It’s our second day back from two and a half weeks in France. The older two are at tennis (finally the perfect day for it: blue-skied, low 20s), & Pops is sitting on the rug setting up the tea party for Zeezee his zebra’s 100th birthday (‘He’s got very old suddenly,’ T commented. ‘He was ten last week.’).
Coming home is, I find, always a different experience. There are times when the house seems impossibly narrow or shabby or filled with cat hair (and, being honest, cat shit), & then there are the times when it seems we’re ridiculously lucky to be living right here, where we are, in the middle of our terrace, in the middle of this small city.
Fortunately, this time, despite the almost obligatory welcoming rain, it all seems pretty perfect. The roses & sweet peas are still blooming. The self-seeded nasturtiums have gone wild. The grass is long & thick. Inside, each corner reveals its own secrets. The string-of-hearts hanging from the bathroom cabinet. The now cryptic Post-It notes on my desk (‘inhabiting a poem/Goat in Boat/bicycle carrier/toner/Helen Garner’) . Tilly-Cat butting her soft head against any leg she can find (–the mysterious injuries on my leg later that I later realise are cat scratches as she claws at me for food).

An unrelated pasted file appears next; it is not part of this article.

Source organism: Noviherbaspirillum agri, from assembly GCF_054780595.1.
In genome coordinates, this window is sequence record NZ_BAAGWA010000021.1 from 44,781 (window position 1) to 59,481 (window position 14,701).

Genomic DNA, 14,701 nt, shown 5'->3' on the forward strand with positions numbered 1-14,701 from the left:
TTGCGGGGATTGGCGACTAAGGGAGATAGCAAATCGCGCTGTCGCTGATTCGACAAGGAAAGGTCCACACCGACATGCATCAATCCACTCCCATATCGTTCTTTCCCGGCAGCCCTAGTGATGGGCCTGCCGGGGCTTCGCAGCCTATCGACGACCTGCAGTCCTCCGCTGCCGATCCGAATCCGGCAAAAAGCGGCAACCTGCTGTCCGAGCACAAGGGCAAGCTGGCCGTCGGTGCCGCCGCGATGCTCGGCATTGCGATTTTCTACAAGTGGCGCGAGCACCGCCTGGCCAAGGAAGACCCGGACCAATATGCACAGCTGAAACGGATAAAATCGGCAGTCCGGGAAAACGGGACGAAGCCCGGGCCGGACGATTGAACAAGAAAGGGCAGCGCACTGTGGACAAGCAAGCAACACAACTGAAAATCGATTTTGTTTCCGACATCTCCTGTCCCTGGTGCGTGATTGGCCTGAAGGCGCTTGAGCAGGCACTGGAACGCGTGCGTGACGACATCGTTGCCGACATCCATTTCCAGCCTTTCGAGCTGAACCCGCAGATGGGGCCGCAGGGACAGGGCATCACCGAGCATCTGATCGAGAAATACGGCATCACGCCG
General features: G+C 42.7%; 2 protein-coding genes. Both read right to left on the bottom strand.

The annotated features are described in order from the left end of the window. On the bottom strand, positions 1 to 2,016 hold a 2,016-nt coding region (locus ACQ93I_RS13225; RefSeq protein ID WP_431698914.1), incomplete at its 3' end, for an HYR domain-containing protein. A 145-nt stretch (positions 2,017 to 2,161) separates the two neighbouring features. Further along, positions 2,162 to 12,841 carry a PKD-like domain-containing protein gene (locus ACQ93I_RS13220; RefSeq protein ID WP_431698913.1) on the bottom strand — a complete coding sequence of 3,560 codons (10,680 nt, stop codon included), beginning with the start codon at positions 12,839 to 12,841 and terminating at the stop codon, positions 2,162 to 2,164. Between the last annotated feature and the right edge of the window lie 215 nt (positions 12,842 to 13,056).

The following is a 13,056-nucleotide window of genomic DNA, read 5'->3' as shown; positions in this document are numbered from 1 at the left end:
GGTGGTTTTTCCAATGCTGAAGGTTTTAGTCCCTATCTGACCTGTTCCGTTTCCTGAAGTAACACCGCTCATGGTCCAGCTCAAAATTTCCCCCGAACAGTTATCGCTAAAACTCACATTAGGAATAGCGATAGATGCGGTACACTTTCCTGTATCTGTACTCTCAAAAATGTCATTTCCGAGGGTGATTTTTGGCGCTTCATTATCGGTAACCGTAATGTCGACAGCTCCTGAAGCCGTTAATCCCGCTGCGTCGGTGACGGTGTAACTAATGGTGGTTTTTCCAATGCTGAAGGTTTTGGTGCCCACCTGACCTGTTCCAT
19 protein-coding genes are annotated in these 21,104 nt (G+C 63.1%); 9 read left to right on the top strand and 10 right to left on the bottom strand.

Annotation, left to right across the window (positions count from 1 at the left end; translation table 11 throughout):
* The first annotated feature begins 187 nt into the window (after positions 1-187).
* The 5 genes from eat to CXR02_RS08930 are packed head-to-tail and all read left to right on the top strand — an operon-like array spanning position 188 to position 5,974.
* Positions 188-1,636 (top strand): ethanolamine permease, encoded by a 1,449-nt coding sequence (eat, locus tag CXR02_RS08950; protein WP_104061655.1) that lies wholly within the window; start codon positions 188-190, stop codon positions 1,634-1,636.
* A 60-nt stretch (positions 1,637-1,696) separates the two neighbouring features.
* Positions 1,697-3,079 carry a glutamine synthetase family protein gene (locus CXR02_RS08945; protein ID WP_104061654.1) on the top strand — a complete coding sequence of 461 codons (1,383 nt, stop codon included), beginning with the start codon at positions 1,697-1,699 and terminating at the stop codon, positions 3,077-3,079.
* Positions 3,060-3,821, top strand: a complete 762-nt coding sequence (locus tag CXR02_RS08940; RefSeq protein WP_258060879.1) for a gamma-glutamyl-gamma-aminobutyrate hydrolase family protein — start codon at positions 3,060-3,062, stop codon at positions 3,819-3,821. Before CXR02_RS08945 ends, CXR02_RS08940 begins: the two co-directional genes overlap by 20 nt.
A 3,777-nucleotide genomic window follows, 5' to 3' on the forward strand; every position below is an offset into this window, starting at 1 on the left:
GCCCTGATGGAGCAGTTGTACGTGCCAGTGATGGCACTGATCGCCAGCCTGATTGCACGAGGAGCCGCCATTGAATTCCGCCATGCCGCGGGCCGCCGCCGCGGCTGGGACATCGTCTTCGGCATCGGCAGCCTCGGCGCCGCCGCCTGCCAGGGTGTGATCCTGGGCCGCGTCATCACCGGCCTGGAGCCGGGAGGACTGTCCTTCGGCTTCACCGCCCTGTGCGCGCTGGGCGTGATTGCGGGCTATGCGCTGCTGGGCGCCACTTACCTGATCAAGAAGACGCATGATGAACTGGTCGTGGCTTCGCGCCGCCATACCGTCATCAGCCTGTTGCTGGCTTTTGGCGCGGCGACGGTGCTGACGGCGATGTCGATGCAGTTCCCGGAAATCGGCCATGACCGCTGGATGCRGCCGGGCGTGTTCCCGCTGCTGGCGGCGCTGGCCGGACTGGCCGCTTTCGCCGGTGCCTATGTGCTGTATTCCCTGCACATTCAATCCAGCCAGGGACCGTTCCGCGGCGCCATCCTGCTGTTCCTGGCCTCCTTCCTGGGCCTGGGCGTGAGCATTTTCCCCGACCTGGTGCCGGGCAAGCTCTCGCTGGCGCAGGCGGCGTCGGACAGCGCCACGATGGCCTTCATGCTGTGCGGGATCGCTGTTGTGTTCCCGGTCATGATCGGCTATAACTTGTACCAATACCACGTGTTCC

There was a long time when we were camping, first in Dorset and then later in the south of France, where the internet just wasn’t there. This was probably a good thing. Though it revealed how much things have changed: for example, we’d forgotten to bring our thick Lonely Planet France. Which may or may not have been useful since we were pretty much in the middle of nowhere however you looked at it, which is exactly where we wanted to be.
There was always a cluster of addicts, sitting on the benches outside the small reception, heads bowed to their devices, trying to soak up what WiFi there was, which varied depending on the day from nothing to a little more than nothing. And yes, I sat there too. Emails seemed possible sometimes, if slow. One that I especially enjoyed was Teri Vlassopoulos’s TinyLetter about ‘life as a little self-directed MFA’. ‘Create a syllabus,’ she suggests, and I’ve had great fun thinking about my autumn reading in just that way. Books are now dropping through the door and I’m pulling others from the shelves, and it all feels fresh enough and exciting enough to dispel the post-holiday blues.
There seems to have been a long period this summer when hope was in short supply. I think perhaps I’ve found some more. Or maybe not so much found the hope, as found the hope that I might be able to make the hope myself. Maybe that’s all hope is. Or maybe that’s what holidays are for.